Other guides ask what colleges can do for you.
We ask what are colleges doing for the country.
This month, U.S. News & World Report releases its annual rankings of colleges. First published in 1983, the guide has become its own mini-event: College presidents, education reporters, alumni, parents, and high school juniors alike all scramble to get their hands on the rankings. Its release is followed by weeks of gloating from the top-ranked schools and grumbling from those schools that dropped a slot (or 14) from the previous year. Inspired by the popularity, other guides—from Princeton Review to Peterson’s to Kaplan—have rushed to compete. College rankings are now so influential that universities and higher-education journals hold regular chin-stroking sessions about whether the numbers-game has too much influence over the way schools behave. New York University’s Vice President John Beckman sniffed to the Harvard Crimson this spring that the rankings “are a device to sell magazines that feed on an American fixation with lists,” which is precisely what institutions say when they’re trying to duck accountability.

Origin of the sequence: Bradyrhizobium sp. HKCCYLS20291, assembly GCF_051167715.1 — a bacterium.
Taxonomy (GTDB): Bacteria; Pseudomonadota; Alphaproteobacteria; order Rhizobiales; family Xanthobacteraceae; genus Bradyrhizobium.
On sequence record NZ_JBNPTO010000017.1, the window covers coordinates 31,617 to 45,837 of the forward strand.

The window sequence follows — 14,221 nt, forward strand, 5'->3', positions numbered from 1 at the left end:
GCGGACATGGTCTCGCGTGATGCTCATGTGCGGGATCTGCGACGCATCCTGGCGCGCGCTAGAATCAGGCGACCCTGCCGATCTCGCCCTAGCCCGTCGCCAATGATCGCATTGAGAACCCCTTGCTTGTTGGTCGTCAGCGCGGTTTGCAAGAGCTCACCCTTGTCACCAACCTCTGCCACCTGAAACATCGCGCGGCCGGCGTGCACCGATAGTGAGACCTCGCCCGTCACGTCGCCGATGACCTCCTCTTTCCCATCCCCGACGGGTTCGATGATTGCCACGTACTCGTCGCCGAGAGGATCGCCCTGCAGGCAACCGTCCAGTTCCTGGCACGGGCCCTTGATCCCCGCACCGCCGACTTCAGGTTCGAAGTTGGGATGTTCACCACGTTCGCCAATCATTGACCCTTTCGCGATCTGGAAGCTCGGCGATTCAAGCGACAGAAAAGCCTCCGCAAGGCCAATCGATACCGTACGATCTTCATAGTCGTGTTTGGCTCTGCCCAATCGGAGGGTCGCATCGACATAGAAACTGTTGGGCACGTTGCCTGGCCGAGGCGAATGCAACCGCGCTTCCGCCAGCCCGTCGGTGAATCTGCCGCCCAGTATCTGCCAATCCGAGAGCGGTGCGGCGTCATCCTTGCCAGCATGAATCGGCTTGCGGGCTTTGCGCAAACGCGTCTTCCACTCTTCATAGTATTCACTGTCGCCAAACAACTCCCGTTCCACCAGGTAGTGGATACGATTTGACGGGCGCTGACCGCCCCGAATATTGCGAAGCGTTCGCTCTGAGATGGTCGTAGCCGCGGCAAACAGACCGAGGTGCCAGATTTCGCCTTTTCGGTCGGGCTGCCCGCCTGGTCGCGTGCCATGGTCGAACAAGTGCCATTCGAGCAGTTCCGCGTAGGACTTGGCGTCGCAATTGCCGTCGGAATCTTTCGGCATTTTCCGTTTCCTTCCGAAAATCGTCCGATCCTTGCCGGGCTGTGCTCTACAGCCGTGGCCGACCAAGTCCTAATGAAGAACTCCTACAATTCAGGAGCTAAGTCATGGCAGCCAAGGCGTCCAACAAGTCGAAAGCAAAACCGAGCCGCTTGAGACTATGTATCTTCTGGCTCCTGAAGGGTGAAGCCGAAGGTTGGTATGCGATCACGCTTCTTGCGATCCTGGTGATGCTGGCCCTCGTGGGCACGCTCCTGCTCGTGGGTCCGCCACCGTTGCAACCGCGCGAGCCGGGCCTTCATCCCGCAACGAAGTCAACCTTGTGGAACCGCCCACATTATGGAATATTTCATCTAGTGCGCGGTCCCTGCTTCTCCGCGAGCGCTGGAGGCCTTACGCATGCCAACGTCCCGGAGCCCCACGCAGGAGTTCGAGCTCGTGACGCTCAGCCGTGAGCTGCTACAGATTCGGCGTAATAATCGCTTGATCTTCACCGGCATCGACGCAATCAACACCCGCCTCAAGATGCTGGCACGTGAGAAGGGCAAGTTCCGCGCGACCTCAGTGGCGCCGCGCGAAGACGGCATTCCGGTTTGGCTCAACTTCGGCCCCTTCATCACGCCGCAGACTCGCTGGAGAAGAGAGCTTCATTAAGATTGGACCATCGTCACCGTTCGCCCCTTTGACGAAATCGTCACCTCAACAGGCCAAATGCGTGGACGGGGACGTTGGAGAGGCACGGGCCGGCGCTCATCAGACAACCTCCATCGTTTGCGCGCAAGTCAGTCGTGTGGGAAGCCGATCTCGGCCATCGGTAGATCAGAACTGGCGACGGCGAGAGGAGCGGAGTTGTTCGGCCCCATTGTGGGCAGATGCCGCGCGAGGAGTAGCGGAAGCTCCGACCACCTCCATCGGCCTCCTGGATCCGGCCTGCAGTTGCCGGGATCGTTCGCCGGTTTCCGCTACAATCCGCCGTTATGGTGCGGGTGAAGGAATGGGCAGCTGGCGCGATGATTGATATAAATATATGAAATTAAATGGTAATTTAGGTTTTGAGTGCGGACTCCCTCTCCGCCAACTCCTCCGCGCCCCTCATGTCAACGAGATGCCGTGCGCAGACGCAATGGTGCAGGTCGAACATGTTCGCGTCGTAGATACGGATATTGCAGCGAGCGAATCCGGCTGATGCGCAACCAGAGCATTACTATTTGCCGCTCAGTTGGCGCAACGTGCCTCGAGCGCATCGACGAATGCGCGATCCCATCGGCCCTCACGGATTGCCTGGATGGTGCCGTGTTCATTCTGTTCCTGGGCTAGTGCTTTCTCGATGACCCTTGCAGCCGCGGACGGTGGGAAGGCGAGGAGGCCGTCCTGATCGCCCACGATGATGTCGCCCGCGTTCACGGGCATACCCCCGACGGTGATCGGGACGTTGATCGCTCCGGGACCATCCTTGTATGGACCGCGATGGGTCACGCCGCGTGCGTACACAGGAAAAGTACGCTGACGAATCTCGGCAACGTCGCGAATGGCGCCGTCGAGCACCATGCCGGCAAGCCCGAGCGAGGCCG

There’s a good reason for the American fixation with rankings—if done correctly, they can help tell us what’s working and what’s not. Of course universities ought to be judged. The key is judging the right things.